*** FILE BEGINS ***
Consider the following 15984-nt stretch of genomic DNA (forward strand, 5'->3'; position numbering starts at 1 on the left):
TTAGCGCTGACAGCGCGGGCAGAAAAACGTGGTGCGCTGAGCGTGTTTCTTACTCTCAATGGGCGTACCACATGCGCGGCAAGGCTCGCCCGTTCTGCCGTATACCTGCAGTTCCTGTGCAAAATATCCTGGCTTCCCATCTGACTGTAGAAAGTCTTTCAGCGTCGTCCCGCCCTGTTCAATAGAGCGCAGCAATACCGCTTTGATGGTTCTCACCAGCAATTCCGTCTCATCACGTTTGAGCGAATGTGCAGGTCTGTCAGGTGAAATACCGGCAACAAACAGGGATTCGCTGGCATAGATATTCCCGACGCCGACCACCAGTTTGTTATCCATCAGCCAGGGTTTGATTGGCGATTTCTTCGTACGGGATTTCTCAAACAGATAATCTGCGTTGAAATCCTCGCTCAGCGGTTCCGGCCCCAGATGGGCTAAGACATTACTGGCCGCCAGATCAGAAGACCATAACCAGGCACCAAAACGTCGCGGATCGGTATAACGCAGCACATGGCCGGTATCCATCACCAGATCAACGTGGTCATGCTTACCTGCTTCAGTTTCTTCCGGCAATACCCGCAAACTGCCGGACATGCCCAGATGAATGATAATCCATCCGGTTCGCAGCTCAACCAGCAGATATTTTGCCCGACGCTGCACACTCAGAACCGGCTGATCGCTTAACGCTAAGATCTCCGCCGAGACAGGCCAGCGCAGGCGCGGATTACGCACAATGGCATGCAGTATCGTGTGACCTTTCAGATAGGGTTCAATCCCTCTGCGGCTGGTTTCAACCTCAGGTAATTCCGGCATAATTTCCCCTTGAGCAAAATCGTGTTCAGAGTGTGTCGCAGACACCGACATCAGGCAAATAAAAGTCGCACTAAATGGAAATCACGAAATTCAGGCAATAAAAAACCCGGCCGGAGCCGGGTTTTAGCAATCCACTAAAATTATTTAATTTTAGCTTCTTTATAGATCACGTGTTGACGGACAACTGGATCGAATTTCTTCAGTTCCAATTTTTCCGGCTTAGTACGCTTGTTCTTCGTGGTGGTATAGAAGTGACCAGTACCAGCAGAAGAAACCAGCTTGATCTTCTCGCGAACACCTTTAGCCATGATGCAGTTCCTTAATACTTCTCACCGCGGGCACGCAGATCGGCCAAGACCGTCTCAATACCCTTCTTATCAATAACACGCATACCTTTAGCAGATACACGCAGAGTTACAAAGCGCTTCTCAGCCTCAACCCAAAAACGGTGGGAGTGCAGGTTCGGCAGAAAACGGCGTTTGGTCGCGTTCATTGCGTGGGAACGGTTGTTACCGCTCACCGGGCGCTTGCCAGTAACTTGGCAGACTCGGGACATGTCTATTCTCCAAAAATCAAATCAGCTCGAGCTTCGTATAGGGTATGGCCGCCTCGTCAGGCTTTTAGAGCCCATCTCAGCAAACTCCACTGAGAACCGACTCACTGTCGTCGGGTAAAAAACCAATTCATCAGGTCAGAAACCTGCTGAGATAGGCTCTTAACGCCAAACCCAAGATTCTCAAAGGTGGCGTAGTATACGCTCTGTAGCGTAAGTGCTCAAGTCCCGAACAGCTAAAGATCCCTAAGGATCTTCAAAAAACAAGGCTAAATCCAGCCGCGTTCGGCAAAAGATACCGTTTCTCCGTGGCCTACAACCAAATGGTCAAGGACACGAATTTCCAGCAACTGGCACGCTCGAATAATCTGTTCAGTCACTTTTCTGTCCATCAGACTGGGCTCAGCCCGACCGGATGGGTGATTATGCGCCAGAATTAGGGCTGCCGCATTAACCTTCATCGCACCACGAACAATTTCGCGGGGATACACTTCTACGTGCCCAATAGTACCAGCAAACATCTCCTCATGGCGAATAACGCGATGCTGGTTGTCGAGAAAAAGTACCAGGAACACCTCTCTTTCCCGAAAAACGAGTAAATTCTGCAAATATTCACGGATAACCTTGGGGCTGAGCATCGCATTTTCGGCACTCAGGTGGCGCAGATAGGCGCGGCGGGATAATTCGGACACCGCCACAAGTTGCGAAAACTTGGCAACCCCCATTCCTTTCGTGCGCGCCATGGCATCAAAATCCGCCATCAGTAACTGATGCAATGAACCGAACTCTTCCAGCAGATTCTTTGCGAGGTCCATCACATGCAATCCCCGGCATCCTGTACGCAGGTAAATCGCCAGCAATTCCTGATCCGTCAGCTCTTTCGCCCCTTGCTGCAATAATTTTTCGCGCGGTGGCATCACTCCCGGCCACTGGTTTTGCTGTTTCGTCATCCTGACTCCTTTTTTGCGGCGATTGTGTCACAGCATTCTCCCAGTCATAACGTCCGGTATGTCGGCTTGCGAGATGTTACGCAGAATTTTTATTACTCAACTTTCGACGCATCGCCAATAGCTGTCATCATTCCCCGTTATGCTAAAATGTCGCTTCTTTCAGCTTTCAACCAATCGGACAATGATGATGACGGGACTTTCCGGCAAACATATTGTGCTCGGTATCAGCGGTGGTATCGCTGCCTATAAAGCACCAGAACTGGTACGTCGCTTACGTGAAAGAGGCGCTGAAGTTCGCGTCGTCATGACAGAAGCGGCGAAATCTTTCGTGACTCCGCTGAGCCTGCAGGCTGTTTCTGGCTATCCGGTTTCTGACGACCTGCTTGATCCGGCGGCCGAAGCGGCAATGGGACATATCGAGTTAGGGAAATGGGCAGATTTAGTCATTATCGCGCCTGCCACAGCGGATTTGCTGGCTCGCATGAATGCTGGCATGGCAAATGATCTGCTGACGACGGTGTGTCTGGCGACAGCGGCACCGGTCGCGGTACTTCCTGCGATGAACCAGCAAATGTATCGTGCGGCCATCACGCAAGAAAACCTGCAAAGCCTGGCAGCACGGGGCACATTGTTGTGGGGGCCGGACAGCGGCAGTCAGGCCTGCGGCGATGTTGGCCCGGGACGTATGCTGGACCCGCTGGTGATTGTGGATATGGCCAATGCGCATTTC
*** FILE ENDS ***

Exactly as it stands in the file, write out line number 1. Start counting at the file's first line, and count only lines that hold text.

Consider the following 15984-nt stretch of genomic DNA (forward strand, 5'->3'; position numbering starts at 1 on the left):